Black Communities Can Be Better But It Is Our Responsibility First

black community

Ebonie-Marché Jones

Release Date

Monday, October 10, 2011


We black folks are forever complaining about the high level of crime in our communities. The fact that our neighbourhoods are run down, our communities lack government support, and our schools lack resources and funding, should be a call to evaluate our attitude towards our neighbourhoods.

The fact that our communities are dramatically deteriorating is partially our fault. I agree that racism, questionable public policy, and lack of government interest are at the heart of some of these issues; however, we are also responsible for the quality of our communities. Yes, we hold some responsibility for our neighbourhoods being crime infested, sloppy, underfunded, and sometimes downright gross.

Specifically to people living in America, perhaps it's the culture, but black folks lack a sense of community. We don't advocate for our neighbourhoods and our schools, and this attitude creates a vicious cycle. We complain, instead of seeking solutions; nothing changes; hence, we complain some more. We think every issue that needs to be addressed is someone else's responsibility, instead of taking initiative. For example, my friend stated that although he likes the neighbourhood he lives in, there has been an increase in robberies on a particular street. One night he opted to walk down this avenue, but felt uncomfortable because it was dark and isolated. This is a legitimate concern, but I was still curious as to the condition of that residential street. The following conversation ensued.

Me: "Aren't there streetlights on the block?"

Friend: "Yes, but the light is out."

Me: "Did you report that it was out?"

Friend: "No."

Me: "Why not?"

Friend: "I don't live on that block

It is this mentality that screams to criminals, These people don't care about their neighbourhood. The entire neighbourhood is our responsibility, not just the block we live on. If we frequent an area, that area becomes our responsibility. Although I live on the other side of town, I reported that the light was out. When my friend walked down the block two nights later, the street was lit. Neighbourhoods don't deteriorate overnight; they deteriorate over time because of continued indifference. These little things we take for granted, but these are the things that, if left unchecked, will grow into bigger issues.

When we leave dog poop on the sidewalk like mines in a minefield, this sends a message to criminals. If residents aren't concerned about aesthetics, they won't be concerned when prostitutes solicit on the corner. When garbage piles up on the corner, when dumpsters are left in the middle of the block for days, when abandoned property is left with points of entry that are not boarded up, our neighbourhoods will deteriorate because this sends a message to criminals. Crime spreads. Criminals navigate and seek out communities where there is an opportunity to commit crime.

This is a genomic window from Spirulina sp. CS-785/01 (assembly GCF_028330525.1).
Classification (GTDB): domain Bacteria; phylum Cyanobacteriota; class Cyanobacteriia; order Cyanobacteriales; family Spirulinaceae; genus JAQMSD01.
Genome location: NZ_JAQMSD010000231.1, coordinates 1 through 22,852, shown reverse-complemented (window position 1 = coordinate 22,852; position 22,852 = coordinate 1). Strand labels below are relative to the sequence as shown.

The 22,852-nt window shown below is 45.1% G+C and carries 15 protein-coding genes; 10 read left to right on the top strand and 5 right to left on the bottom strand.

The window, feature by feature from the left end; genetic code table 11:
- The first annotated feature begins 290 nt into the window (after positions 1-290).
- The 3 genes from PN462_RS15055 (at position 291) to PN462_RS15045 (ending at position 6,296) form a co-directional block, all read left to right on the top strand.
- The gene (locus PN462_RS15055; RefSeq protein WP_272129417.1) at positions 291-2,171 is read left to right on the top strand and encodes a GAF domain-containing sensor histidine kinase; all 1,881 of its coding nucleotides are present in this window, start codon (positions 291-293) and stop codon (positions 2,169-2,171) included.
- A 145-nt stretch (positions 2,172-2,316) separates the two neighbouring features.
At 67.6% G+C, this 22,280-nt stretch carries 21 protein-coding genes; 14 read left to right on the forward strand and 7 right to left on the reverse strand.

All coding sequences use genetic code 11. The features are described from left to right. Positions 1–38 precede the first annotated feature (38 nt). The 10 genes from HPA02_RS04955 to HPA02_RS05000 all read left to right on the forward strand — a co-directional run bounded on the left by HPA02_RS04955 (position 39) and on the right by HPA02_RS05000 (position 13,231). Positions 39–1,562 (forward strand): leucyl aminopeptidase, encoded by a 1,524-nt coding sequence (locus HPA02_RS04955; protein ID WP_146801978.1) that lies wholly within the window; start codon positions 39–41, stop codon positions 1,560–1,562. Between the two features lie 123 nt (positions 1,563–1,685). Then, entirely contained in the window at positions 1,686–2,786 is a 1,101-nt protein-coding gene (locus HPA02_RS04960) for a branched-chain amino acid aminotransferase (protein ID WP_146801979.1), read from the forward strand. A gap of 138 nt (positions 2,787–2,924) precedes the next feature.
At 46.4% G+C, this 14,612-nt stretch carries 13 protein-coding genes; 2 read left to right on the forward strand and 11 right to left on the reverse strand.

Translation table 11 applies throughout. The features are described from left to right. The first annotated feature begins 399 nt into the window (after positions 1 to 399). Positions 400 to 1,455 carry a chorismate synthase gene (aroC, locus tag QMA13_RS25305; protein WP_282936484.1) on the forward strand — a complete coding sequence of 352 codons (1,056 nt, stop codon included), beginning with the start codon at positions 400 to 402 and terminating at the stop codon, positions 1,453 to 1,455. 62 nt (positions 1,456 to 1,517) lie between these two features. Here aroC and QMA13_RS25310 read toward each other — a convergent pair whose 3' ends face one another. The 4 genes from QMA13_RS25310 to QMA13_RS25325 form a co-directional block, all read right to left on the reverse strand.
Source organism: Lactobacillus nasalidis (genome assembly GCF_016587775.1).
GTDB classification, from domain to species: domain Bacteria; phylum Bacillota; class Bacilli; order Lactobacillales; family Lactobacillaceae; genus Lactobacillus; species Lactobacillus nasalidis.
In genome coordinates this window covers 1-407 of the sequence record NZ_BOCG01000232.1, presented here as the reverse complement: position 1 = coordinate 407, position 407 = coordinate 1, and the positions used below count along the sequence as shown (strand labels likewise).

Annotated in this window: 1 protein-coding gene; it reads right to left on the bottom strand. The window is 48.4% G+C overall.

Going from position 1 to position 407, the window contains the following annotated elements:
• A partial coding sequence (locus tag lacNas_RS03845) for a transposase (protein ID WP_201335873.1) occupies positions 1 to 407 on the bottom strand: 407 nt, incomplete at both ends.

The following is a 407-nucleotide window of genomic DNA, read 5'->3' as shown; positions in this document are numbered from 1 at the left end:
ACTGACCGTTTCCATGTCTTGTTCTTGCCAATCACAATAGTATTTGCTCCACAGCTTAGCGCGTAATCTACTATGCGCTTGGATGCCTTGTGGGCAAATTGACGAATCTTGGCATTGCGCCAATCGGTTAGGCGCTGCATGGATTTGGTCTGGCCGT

Too often I hear, Oh please, these are just little things. However, if a crack head (not PC but brings the point across) found an accessible, abandoned building in your neighbourhood, you would have a crack head living on your street. Time passes, and no reports are made. No one is concerned. So, this addict invites other addicts over. I know there's someone saying, Crack heads are people too. I absolutely agree, and should be respected simply for the fact that they are human beings. We don't know the story behind this person's present situation. People become addicted to drugs through many different avenues. However, the reality is that this person doesn't work, but requires money to support a habit. Pretty soon there is an increase in burglaries and robberies. Eventually, the block gets labeled as a bad block, and people start avoiding this area. This results in less pedestrian activity, less vehicular traffic, and a movement of people out of the neighbourhood. This leaves the area under the control of criminals, and other individuals who are even more indifferent to their surroundings. Where there is a crack head there is a drug dealer; where there is a drug dealer there is illegal firearm, where there is illegal firearm, there is a host of individuals engaged in all sorts of deviant behaviour. This doesn't happen overnight; it occurs over time.

We need to expand the scope of our definition of neighbourhood, and take an active interest in preserving and keeping our communities safe. White neighbourhoods aren't sparkly clean and springtime fresh because they rely on the city to do everything. There are no crack heads, of any ethnic group, sitting on the corner of 86th Street and Park Avenue. The residents will not allow this. Their neighbourhoods stand out because they take a genuine interest in where they live. Crimes occur because the opportunity exists. If we eliminate as many opportunities from our environment, we will be able to keep our neighbourhoods safer. If we take an interest in our communities, all of our demands might not be realized, but some of our demands will be realized.

Photo Credit To Atari Community

Editor-in-Chief's Note: Ebonie-March Jones is a freelance contributor to MNI Alive
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